182,290 vacancies in personal services, 143,860 in trade and mass distribution, 139,370 in hotels and restaurants, almost as many in industry, construction, transport… In the first quarter of 2022, more one million job vacancies were identified by Pôle emploi, against a stock usually hovering around 700,000. Beyond the classic gap due to the mismatch between the job offer, the and qualifications, these figures make employers dizzy and raise questions: where have the employees gone?
If it is dangerous to find the trace of employees who are missing in these sectors, one thing is certain: these individuals have not withdrawn from the labor market since the employment rate of 15-64 year olds is at its highest level since INSEE measured it. It is therefore impossible to speak in France of a “great resignation”, like the one experienced in the United States, where a third of the total working population left their job in 2021, i.e. 48 million Americans. Observers prefer the term “great turnover” to characterize the 470,000 people who left their CDI in the first quarter of 2022, according to Dares, the statistics service of the Ministry of Labor.
“The difficulty of the current situation is linked to the multiplicity of factors at the origin of this tension on the job market”, reports Franck Ribuot, president of the Randstad France Group, the world leader in temporary work. He mentioned in particular the explosion of apprenticeship, which now concerns 800,000 young people less likely to hold seasonal or evening and weekend jobs, early retirement, but also “contractual ruptures which give rise to periods of reflection, training, even retraining”.
The conventional break, Wendy Serrat resorted to it at the end of 2019, after having worked six years as a cleaning agent on airliners at Marseille-Provence airport. “Staggered schedules, on-call duty on weekends and public holidays, the situation had become unbearable”, breathes the young mother. “We were never paid for overtime: the managers compensated us by giving us a few hours off at the airport between two flights. My salary was only used to pay the childminder,” remembers the one who now occupies a position of administrative assistant in a chemical company, still in the Bouches-du-Rhône. She doesn’t earn any better than before, but enjoys weekends with her daughter and the benefits of a works council, as well as quarterly bonuses.
His case is far from isolated. Christine Ehrel, director of the Center for Employment and Labor Studies at Cnam, points out “the problems of attractiveness of certain sectors such as hotels and restaurants, maintenance and cleaning and medico-social, which offer working conditions that are too difficult for wages that are too low”. Atypical or unpredictable hours, unpaid waiting times… So many constraints that encroach on personal life and are “all the less well tolerated as employees see no career prospects”, specifies the economist, co-author of a report on the recognition and upgrading of so-called “second line” professions (cashiers, cleaners, home helpers, etc.).
« Today, recognition is at least as much a question of employees’ “power to act” in their work as it is of money. They no longer want to be treated as pawns, they aspire to develop their skills, including in jobs that are a priori unskilled,” agrees his colleague Thomas Coutrot, former head of the “working conditions and health” department of Dares and co-author of Bringing meaning back to work. A revolutionary aspiration.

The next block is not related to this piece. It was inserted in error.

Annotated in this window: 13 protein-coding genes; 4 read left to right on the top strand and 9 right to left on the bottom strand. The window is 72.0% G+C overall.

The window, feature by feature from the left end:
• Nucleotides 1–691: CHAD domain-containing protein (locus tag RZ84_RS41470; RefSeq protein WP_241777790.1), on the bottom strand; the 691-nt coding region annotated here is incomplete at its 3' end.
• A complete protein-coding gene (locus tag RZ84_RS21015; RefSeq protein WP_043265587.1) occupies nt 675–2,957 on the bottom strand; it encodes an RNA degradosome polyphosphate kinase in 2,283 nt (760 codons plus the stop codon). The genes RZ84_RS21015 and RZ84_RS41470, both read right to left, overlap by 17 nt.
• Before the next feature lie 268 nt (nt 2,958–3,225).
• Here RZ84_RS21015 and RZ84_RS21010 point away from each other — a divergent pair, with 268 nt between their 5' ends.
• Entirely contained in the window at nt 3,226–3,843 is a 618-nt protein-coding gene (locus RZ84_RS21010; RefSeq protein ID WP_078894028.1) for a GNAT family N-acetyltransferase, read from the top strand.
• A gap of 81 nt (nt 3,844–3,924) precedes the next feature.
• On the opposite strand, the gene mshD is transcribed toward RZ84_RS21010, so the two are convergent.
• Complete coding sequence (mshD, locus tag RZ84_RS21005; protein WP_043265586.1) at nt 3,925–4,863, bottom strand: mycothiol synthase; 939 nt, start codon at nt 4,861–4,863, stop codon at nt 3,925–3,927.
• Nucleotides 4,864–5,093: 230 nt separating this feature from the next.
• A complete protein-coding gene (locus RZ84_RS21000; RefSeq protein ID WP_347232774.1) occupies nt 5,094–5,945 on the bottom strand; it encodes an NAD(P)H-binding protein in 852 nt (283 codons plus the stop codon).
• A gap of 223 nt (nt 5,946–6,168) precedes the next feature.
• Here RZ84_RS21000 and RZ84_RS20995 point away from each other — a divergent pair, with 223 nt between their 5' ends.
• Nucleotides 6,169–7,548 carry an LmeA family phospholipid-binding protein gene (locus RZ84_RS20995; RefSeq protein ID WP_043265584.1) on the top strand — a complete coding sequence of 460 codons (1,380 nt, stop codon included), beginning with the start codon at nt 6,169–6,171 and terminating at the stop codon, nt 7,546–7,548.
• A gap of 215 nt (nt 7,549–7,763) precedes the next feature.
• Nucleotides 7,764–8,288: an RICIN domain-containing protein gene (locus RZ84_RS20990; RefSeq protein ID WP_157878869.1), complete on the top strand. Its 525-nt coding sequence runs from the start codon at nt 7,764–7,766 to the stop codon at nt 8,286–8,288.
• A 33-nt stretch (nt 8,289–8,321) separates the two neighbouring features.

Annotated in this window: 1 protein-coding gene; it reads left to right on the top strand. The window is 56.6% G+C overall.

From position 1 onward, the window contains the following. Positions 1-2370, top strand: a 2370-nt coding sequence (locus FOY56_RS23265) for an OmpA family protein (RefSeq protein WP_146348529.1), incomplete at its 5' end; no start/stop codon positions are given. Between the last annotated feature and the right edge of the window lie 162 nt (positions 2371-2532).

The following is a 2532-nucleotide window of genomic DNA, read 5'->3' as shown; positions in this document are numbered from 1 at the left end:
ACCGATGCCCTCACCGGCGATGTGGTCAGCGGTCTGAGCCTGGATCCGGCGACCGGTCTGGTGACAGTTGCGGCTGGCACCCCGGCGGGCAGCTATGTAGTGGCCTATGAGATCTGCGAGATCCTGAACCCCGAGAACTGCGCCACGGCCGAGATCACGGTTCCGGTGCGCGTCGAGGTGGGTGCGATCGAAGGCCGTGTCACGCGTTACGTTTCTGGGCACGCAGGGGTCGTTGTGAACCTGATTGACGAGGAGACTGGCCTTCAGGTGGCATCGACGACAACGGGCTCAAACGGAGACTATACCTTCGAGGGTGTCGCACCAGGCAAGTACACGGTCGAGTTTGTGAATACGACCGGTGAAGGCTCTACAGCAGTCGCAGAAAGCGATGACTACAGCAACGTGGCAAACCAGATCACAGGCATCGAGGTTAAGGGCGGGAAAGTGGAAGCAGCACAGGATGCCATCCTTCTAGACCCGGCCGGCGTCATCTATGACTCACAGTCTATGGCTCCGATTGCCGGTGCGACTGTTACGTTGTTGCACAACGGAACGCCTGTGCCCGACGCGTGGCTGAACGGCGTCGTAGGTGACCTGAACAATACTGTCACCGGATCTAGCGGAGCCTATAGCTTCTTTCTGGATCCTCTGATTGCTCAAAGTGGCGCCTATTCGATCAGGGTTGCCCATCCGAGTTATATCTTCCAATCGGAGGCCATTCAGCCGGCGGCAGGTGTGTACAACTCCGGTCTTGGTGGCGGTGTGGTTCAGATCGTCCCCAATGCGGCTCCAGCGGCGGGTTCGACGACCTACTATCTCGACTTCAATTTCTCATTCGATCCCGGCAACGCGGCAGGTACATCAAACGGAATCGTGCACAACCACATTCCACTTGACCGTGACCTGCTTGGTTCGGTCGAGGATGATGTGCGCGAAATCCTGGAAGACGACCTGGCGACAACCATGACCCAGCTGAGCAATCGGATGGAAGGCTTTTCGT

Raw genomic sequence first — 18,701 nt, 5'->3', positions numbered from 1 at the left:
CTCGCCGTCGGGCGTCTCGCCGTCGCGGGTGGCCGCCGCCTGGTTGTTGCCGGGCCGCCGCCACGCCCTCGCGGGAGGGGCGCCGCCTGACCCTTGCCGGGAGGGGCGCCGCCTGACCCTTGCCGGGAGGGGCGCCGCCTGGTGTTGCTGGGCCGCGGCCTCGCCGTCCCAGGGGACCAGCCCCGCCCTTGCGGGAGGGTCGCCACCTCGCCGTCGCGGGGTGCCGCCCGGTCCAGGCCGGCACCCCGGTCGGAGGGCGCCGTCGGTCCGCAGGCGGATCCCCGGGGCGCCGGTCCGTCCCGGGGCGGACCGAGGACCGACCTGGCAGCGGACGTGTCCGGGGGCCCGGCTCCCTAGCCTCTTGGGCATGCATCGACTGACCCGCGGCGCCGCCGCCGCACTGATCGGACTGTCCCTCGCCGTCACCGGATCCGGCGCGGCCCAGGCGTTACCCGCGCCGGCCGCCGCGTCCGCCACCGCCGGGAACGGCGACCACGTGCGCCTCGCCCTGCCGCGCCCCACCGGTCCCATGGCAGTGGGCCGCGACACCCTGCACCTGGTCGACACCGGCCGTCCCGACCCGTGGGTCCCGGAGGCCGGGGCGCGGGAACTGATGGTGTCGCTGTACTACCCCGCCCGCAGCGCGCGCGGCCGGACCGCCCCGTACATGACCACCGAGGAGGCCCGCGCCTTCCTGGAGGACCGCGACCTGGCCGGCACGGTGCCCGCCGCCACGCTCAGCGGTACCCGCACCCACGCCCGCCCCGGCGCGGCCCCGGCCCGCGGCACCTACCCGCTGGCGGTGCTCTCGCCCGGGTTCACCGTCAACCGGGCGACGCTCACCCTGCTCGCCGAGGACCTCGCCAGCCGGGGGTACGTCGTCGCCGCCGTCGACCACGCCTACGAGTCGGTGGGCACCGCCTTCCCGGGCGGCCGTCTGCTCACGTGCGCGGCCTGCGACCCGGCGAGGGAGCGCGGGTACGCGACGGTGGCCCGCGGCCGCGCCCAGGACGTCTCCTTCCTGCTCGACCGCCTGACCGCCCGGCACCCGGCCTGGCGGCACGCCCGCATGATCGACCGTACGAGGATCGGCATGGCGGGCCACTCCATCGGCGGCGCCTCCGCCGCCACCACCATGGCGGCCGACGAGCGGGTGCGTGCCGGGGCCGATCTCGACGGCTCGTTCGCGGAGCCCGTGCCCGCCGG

A narrowing of the prospects that Raphaël Bach suffered during ten years spent in the large discount distribution in Toulouse: “When I arrived, at the end of my BTS, we had bonuses to get goals. People stayed with the company for a long time, which made it possible to know everyone. » Promoted to store manager, he had the feeling of becoming “a key ring with opening hours 7 days a week”. “Despite my know-how and my status as a director, I was made to feel that I was interchangeable. In the long run, my only skyline had become my payslip,” says the forties, who embarked on a new adventure at the end of the health crisis: viticulture, on a family estate in the Lot.
The loss of meaning at work is undoubtedly one of the variables that play the most on the quit rate, according to economist Thomas Coutrot: “For the employees, it is a question of being able to deploy their energy without being hindered by an overly rigid organization, quantified objectives, endless procedures. »
A crisis of meaning that occurs earlier and earlier, for example among nurses: 30% of them leave the profession within five years of graduation, according to the National Union of Nursing Professionals. At 22, Anniela Garon gave up after four years of study for fear of being “this burnt-out nurse who would have exhausted herself trying to plug the breaches in a bloodless health system”. The salary increases allowed by the Ségur de la santé did not deter her from leaving the hospital sector.
The young woman recorded the reasons for her choice in a letter: “As soon as we start our studies, it is precariousness that we encounter with low and late internship allowances. From the beginning, we are in the wrong, in the lack of consideration, in the impossibility of truly treating and caring. » In the hope of “find a purpose” Anniela plans to move towards associative solidarity at the start of the next school year.
Failing to bring out the “next world”, the aftermath of the health crisis thus augurs a new relationship to work in which resignation has again become an option for suffering employees, in a dynamic labor market and where the relationship by force is being rebalanced between employer and employee. Hirings on permanent contracts increased by 18.5% in the first quarter of 2022 compared to the pre-crisis level.